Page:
Quick Take: Mad Men, "Hands and Knees"
"Do you have any reason to believe Mr. Draper isn't who he says he is?" – Special Agent Landingham
Review: Mad Men, "Hands and Knees"
(S0410) This season of Mad Men has dealt with identity and the quickening pace of change (for the characters as well as for the society at large circa 1965), and this episode walloped us with large doses of both themes. So much so that much like with "The Suitcase," getting one's mind around what it all means takes a bit of time and effort.
I'm not even sure what the biggest "bombshell" is this week: Lee Garner, Jr. telling Roger (John Slattery) that Lucky Strike is pulling the plug (and, perhaps, the money to power the lights) on Sterling Cooper Draper Pryce, Don coming thisclose to getting outed as Dick Whitman (again), this time by Your Friends at the United States Government (and outing himself to Faye Miller without much prompting), or even Joan getting herself into a "situation" for a third time (and this time out of wedlock) and having to take a little trip to Morristown, New York.
Or perhaps it's even learning that Lane Pryce is dating an African American playboy bunny, before seeing him getting clocked in the forehead with a cane by his father amidst getting utterly humiliated? The mind boggles.
Let's start with the return of Dick Whitman. I thought there was a good chance that Don's problems from that sphere may have been laid to rest for good now that he divorced Betty (January Jones), but North American Aviation and a potential SCDP client that does work with the U.S. government (involving "the bomb" and other scary militaristic jargon, no less) brings Don's real identity back into focus. It's ingenious, of course, as NAA has been in the picture since Pete Campbell (Vincent Kartheiser) and Don's Season Two trip to California. That trip was in part an effort for Don to find himself in the wake of his deteriorating relationship with Betty, so it's ironic that two Special Agents with the U.S. Department of Defense showed up at Betty's door to question her about Don's loyalties and background, including Special Agent Landingham asking, "Do you have any reason to believe Mr. Draper isn't who he says he is?"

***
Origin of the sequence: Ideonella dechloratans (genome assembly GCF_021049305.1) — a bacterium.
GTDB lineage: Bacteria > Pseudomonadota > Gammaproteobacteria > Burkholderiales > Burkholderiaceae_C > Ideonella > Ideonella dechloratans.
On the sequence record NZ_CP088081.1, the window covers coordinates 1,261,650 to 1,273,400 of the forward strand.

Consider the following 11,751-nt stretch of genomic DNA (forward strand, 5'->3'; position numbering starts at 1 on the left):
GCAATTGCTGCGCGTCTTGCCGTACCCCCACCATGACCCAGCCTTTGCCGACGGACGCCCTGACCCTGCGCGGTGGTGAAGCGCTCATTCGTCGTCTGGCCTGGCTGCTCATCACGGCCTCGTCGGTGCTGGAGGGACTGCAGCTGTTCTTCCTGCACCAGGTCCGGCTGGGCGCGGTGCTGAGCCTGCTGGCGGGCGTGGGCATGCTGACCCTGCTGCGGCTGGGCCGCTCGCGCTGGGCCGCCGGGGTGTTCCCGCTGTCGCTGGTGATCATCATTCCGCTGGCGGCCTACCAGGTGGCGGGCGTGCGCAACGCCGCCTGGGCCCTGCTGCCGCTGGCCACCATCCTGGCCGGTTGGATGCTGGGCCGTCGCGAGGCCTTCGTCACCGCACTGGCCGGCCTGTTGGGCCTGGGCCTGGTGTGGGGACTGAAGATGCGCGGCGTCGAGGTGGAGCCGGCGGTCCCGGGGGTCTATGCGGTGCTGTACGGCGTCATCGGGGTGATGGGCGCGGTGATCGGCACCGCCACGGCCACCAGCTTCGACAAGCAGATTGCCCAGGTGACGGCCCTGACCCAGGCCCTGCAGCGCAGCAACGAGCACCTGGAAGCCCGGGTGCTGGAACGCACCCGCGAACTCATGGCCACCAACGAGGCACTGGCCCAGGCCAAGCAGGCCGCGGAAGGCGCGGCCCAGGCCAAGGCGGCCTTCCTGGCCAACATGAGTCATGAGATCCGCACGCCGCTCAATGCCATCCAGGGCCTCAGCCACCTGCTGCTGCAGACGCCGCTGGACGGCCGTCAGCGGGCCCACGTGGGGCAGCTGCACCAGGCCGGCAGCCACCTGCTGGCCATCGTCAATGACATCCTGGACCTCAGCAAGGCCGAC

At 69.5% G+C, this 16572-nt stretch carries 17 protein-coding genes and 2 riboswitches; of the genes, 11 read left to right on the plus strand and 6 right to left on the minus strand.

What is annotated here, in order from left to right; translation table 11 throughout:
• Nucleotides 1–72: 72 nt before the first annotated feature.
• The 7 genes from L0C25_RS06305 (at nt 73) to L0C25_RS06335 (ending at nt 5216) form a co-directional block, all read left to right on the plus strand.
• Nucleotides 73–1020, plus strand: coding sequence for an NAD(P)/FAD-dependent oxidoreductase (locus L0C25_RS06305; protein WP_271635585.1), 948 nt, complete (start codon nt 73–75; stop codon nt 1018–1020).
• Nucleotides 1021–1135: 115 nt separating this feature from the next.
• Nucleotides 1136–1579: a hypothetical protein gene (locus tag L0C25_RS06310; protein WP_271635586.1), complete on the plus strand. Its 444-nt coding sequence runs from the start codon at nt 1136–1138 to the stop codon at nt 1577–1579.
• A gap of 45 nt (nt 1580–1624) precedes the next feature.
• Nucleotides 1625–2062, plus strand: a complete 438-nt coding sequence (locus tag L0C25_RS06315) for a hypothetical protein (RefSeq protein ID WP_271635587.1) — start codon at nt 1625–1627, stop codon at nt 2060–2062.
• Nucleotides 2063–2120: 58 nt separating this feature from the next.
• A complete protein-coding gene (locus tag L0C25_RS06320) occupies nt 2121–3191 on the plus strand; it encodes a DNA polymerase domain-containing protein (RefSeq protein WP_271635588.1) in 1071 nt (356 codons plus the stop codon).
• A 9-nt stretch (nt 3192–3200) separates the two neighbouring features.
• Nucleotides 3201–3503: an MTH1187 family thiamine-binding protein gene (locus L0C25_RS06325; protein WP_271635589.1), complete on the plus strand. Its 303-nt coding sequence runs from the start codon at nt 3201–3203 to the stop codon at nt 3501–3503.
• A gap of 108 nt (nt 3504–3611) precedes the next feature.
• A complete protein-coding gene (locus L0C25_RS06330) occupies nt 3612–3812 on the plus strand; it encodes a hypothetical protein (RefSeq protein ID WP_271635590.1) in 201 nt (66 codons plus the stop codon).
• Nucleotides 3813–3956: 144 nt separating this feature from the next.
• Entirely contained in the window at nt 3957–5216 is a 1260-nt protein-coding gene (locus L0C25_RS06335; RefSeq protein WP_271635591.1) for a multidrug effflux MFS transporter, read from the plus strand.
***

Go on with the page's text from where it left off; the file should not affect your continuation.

'60s-era paranoia comes home to roost in a paranoid and darkly funny phone conversation between Betty and Don (Jon Hamm) following the agents' visit. A visibly sweating Don lapses from Dick Whitman mode into the fakest Don Draper impression we've ever seen and back again, while Betty actually takes the lead in trying to convince anyone tapping the phone that all is on the up and up. Soon after, things get even stranger as Don is forced to confront Pete, who happens to know "a little something" about Don's past, to paraphrase Bert Cooper, the other person at SCDP to be in on some of Don/Dick's secrets. When Don says to Pete that, "You can run the agency without me," in case he's forced to leave SCDP, it's shocking to believe we'd ever hear such a thing spoken in earnest between these once rivals, but Mad Men is so good at conjuring up scenarios where we're taken someplace completely new but remains organic and true to the characters and time and place at the same time. And, later, a very different power dynamic between Don and Pete emerges. When Don asks what's going on with Pete's contact at the Department of Defense and gets frustrated at the lack of immediate resolution, Pete snaps back, "I don't know. You've been doing it for years. I don't have to live with your shit over my head."
Fay Miller (Cara Buono) for her part gets her first read on the real guy behind the person who calls himself Donald Draper. She takes a visibly shaken and ill looking Don home to his apartment (and anyone keeping note on how many times a woman has taken a hung over/drunk/sick Don back to his place on Waverly and 6th this season?), and the two see a pair of men who look like Feds approach. Don has a mini-freak out, though it turns out they aren't after him. But Don knows that Faye's no dummy and that she senses something significant is up. After Don finishes experiencing something that looks to be a serious panic attack (though there's no Tony Soprano passing out involved), he very quickly gives into Faye's questions and reveals a good chunk about his desertion during the Korean War. She doesn't blink and offers her help. It's clear that she's falling in love with a Don who is more open than ever before. And I think that's partly why, after the worst passes and he manages to kill the investigation into his background by getting Pete to tank the account (he now owes Pete an immense personal debt, which I'm sure will be collected in due time), Don has a bewildered look on his face at the end of the episode. He's never been this out in the open, and yet he still has a supportive woman and firm (for now) standing beside him.